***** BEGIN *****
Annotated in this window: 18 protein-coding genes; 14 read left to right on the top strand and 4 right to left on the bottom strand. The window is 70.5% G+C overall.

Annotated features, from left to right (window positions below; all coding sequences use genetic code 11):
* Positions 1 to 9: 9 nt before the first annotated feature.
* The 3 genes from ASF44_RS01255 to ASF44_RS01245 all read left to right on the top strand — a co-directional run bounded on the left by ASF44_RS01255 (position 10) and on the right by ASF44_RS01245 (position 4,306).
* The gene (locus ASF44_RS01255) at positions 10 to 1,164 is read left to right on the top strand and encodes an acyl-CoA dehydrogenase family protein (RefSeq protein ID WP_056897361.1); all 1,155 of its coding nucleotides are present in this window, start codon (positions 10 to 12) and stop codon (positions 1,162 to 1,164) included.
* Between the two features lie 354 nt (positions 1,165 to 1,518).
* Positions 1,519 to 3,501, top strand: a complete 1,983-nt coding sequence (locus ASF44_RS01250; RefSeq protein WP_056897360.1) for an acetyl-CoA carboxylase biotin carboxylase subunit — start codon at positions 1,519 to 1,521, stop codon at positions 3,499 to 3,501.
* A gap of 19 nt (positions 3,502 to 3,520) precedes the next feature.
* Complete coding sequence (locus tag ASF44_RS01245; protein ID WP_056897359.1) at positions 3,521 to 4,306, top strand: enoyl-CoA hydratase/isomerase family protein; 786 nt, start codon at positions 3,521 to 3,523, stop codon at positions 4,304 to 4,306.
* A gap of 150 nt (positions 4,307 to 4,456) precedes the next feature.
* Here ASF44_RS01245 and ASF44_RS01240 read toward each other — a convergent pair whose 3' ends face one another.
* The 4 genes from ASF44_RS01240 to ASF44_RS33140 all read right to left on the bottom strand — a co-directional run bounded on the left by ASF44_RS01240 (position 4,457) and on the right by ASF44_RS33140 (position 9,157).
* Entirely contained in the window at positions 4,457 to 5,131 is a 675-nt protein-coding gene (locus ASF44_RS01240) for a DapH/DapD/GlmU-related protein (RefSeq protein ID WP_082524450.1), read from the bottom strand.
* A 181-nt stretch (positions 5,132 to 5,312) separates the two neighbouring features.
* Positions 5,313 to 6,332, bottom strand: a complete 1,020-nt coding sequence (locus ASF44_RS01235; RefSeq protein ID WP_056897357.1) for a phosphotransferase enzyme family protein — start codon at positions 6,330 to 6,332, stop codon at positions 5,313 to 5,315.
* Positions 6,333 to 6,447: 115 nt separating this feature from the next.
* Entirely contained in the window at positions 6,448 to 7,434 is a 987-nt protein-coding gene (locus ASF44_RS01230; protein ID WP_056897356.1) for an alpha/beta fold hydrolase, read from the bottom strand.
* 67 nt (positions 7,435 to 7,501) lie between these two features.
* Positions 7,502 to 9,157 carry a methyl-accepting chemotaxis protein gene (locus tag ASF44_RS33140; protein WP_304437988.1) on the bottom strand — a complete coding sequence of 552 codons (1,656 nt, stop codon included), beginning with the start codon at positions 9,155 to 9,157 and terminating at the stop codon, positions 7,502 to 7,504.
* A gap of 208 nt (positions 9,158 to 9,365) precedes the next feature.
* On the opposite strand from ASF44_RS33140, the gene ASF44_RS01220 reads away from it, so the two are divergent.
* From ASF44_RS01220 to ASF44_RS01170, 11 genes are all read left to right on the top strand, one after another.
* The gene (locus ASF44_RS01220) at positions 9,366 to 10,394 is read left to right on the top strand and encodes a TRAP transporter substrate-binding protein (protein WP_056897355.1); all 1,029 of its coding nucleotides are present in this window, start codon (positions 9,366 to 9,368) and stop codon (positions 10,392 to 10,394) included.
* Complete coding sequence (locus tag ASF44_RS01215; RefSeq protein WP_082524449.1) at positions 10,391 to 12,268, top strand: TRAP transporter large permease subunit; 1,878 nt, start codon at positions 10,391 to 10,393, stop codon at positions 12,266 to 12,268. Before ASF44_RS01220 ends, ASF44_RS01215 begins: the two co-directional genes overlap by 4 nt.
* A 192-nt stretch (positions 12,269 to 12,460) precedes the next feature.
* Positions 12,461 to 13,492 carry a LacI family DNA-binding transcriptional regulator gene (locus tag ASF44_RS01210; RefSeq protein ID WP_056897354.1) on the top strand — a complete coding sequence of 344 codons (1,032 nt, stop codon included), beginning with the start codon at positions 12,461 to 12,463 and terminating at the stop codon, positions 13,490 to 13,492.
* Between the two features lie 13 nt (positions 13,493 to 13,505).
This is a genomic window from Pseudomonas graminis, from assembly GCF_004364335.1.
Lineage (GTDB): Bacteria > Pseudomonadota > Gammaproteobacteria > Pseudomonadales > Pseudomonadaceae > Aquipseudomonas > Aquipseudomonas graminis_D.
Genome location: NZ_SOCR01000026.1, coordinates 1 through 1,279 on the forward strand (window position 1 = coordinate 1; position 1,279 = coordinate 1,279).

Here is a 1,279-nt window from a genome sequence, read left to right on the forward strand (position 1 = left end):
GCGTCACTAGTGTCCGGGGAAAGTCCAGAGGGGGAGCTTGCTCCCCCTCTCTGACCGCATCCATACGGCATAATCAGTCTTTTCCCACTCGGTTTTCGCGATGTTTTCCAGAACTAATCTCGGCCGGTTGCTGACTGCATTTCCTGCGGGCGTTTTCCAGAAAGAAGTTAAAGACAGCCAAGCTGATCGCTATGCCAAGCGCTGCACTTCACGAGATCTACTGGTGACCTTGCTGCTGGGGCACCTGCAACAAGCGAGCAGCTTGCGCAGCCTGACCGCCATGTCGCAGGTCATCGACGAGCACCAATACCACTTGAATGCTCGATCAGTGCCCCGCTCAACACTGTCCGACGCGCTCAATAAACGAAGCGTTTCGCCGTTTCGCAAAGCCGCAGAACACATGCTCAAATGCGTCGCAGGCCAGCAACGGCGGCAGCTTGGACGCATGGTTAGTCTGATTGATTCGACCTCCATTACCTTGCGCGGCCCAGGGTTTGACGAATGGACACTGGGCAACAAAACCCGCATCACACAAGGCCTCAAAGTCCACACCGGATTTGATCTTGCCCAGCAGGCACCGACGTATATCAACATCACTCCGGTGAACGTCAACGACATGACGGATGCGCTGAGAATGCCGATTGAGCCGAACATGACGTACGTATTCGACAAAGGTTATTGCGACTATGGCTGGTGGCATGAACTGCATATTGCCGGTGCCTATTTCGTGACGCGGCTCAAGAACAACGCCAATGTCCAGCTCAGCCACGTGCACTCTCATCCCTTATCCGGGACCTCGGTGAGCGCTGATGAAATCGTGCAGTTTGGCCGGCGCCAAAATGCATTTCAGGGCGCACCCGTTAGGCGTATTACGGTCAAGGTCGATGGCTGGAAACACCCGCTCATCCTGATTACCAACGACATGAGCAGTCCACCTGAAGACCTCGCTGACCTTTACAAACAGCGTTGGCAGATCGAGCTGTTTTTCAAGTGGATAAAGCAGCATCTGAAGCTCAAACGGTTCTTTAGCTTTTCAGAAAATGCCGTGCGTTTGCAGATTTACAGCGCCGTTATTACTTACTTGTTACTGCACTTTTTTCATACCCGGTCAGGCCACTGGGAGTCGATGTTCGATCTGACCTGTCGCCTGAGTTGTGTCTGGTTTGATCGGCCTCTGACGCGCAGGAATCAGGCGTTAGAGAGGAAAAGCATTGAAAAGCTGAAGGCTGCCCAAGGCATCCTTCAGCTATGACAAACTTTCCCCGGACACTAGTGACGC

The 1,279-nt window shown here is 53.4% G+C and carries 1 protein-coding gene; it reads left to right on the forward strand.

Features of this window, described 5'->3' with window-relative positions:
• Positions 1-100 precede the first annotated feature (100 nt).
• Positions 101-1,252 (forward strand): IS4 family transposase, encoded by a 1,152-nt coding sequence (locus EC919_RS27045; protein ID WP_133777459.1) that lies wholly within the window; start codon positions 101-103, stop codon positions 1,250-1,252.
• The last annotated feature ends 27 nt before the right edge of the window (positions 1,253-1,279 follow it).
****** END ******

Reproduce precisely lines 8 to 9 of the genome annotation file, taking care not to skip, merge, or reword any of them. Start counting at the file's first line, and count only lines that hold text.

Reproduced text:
* A gap of 19 nt (positions 3,502 to 3,520) precedes the next feature.
* Complete coding sequence (locus tag ASF44_RS01245; protein ID WP_056897359.1) at positions 3,521 to 4,306, top strand: enoyl-CoA hydratase/isomerase family protein; 786 nt, start codon at positions 3,521 to 3,523, stop codon at positions 4,304 to 4,306.